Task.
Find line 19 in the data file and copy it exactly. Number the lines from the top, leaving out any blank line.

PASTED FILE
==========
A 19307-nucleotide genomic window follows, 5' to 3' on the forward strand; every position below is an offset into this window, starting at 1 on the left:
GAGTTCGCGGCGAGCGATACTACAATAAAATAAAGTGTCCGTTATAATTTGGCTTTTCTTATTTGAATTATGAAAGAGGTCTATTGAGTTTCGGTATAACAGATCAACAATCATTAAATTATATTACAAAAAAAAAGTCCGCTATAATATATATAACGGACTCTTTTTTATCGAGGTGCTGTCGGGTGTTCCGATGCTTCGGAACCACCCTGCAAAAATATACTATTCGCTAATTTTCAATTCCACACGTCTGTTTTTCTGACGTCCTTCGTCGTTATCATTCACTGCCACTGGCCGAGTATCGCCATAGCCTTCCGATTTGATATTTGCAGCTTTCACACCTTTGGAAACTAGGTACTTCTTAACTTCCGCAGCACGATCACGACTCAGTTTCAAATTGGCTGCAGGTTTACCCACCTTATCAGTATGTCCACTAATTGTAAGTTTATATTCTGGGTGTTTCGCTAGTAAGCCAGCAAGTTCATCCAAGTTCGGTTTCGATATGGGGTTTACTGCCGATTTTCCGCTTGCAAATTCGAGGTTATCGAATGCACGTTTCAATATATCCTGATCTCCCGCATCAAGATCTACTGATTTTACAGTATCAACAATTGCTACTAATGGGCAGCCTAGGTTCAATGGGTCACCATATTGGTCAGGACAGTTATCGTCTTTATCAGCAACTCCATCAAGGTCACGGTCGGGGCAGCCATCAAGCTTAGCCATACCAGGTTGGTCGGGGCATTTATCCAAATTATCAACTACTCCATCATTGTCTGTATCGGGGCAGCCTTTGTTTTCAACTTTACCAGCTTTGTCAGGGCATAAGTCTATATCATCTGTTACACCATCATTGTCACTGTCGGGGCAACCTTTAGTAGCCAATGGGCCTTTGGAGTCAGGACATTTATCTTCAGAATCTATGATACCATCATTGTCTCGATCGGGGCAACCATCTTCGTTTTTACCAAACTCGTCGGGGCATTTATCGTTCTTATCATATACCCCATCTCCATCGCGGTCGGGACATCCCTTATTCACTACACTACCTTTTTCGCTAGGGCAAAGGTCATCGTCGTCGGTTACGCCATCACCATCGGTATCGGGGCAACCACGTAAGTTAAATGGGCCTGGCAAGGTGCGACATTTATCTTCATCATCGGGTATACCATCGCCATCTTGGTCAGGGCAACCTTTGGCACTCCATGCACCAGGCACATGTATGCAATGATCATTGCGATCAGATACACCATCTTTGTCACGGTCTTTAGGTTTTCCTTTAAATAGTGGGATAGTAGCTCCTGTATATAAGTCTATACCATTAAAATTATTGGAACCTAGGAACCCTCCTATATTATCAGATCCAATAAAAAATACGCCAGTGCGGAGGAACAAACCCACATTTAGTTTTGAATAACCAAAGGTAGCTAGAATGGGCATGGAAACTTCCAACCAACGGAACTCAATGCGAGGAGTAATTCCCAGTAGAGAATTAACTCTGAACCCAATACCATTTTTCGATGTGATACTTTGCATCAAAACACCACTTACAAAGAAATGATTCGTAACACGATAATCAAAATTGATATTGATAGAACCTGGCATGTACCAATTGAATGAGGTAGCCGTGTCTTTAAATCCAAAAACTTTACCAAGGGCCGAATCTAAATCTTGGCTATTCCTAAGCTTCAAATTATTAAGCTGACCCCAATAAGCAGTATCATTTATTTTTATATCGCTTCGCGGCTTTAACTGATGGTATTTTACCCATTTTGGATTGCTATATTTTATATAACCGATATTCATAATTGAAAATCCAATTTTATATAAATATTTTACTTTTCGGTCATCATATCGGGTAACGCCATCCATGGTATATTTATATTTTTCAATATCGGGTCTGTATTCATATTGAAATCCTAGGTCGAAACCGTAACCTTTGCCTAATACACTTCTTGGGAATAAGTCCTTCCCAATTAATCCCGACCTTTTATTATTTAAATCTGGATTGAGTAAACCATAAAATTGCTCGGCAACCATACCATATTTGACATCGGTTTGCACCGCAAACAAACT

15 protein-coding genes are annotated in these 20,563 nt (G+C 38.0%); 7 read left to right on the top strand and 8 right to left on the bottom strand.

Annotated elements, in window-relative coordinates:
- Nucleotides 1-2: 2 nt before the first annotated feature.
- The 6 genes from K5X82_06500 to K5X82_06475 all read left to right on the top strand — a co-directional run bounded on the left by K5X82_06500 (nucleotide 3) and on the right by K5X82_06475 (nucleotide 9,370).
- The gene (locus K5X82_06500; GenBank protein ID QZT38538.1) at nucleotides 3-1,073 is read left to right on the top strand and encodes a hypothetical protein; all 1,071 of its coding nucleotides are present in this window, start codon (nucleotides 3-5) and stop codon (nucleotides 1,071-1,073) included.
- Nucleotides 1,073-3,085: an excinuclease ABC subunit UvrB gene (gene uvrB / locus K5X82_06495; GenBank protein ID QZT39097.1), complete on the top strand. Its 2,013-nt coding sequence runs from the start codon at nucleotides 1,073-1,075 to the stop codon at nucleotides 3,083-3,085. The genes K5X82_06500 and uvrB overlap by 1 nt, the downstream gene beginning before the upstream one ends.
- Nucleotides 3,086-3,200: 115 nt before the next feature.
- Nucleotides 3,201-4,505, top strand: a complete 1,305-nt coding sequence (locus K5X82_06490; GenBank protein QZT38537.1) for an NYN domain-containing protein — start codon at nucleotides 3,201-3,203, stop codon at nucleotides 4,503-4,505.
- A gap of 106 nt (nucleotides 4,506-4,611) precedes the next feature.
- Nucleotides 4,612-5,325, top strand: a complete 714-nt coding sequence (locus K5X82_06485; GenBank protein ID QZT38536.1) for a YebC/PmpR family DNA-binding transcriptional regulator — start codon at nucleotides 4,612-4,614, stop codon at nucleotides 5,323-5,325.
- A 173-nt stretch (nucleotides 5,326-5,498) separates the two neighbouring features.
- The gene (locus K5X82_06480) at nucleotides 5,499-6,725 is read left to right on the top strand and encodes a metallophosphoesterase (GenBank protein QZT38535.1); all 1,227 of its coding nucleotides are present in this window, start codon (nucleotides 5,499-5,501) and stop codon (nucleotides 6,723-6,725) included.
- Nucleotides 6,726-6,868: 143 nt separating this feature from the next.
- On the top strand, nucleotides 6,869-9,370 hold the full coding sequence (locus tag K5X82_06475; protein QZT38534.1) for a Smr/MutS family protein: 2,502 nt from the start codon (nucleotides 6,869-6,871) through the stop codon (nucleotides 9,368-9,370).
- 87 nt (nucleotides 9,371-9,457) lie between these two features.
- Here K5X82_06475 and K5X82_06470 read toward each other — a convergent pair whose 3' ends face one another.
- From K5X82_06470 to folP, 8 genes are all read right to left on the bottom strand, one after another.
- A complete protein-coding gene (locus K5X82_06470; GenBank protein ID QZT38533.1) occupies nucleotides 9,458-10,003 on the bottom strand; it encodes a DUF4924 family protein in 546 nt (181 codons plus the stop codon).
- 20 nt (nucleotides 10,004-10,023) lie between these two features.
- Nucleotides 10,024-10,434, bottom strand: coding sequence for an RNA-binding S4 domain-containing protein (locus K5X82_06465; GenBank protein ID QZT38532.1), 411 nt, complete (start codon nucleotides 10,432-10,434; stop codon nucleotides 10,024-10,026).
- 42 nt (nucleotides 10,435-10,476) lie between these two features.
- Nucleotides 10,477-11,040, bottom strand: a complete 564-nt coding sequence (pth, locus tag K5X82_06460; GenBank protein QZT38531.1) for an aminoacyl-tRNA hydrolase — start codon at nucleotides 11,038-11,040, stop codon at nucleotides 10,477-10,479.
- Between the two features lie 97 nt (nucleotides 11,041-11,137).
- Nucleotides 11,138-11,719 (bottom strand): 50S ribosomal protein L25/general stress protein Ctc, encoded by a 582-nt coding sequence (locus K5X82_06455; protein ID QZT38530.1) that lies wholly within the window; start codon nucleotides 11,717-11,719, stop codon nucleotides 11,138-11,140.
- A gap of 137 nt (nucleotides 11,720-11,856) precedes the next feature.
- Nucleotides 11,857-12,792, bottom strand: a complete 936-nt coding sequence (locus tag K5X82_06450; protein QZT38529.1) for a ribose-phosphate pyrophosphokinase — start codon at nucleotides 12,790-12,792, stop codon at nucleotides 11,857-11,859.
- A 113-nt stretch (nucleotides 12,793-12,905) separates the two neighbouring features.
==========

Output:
- From K5X82_06470 to folP, 8 genes are all read right to left on the bottom strand, one after another.